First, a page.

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Australia, NZ dollars ease with risk appetite, RBA sticks to script

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The Australian and New Zealand dollars eased on Tuesday as Asian share markets slipped into the red, while Australia's central bank again underlined the outlook for unchanged policy at home.

[SYDNEY] The Australian and New Zealand dollars eased on Tuesday as Asian share markets slipped into the red, while Australia's central bank again underlined the outlook for unchanged policy at home.

The Aussie was a shade softer at US$0.7900, having found support around US$0.7890 but with major resistance lined up at last week's US$0.7988 peak.

The New Zealand dollar edged off 0.1 per cent to US$0.7360, risking support at US$0.7350.

A lack of risk appetite was a drag with Asian shares following Europe lower on Tuesday while US Treasury yields nudged back up toward recent highs.

Treasury has a record-breaking US$258 billion of debt to sell this week as the US budget deficit expands, a trend which could ultimately pressure both bonds and the US dollar.

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"In order to attract ever-increasing amounts of foreign capital to fund widening deficits the US needs to offer either higher real interest rates or a cheaper asset purchase price - weaker dollar," said Ray Attrill, head of FX strategy at NAB.

"Or, of course, some combination of the two - hence the coexistence of higher nominal US rates and a weaker dollar." That is a major reason the Aussie has stayed resilient even as US cash rates look certain to rise above those in Australia this year, a rare event last seen in the late 1990s.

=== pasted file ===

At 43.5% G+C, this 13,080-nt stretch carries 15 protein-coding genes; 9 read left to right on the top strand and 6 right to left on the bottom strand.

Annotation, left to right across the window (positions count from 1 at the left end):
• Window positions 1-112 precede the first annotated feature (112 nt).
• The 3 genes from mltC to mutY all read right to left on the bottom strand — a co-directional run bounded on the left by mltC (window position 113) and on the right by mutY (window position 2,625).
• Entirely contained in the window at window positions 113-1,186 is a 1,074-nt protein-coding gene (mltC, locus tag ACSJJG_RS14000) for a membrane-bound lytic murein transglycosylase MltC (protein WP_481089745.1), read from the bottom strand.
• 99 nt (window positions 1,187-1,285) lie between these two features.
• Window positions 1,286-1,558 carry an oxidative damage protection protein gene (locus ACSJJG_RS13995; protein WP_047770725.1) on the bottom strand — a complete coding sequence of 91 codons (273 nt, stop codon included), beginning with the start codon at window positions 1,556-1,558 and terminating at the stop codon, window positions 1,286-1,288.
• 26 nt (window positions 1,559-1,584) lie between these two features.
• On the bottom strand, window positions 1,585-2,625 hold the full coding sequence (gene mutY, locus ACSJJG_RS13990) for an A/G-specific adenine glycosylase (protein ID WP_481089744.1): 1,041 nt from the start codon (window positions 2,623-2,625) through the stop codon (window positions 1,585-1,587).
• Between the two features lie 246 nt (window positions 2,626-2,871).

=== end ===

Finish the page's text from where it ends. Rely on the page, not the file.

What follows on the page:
Minutes from the Reserve Bank of Australia's (RBA) last policy meeting showed it was in no hurry to hike as wage growth and inflation remained much too weak for comfort.

"This is why the RBA has been downplaying the chances of an interest rate rise this year and why we suspect the first hike may not come until the second half of next year," Paul Dales, chief Australia economist at Capital Economics.

The futures market implies around a 40 per cent chance of a rate rise by August and is not fully priced for a move to 1.75 per cent until next February.

The policy outlook is much the same in New Zealand, where the central bank has indicated a first move might come until mid-2019.

More immediate for the kiwi will be a global auction of dairy, the country's biggest goods export.

"The GDT dairy auction overnight has more potential to cause movement if it was substantially different from indicators and our expectation of a flat to small rise," said Doug Steel, senior economist at BNZ Bank, in a research note.

New Zealand government bonds eased, sending yields 1.5 basis points higher at the long end of the curve.

Australian government bond futures slipped in sympathy with Treasuries, with the three-year bond contract down 2.5 ticks at 97.820. The 10-year contract also fell 2.5 ticks to 97.0950.

REUTERS

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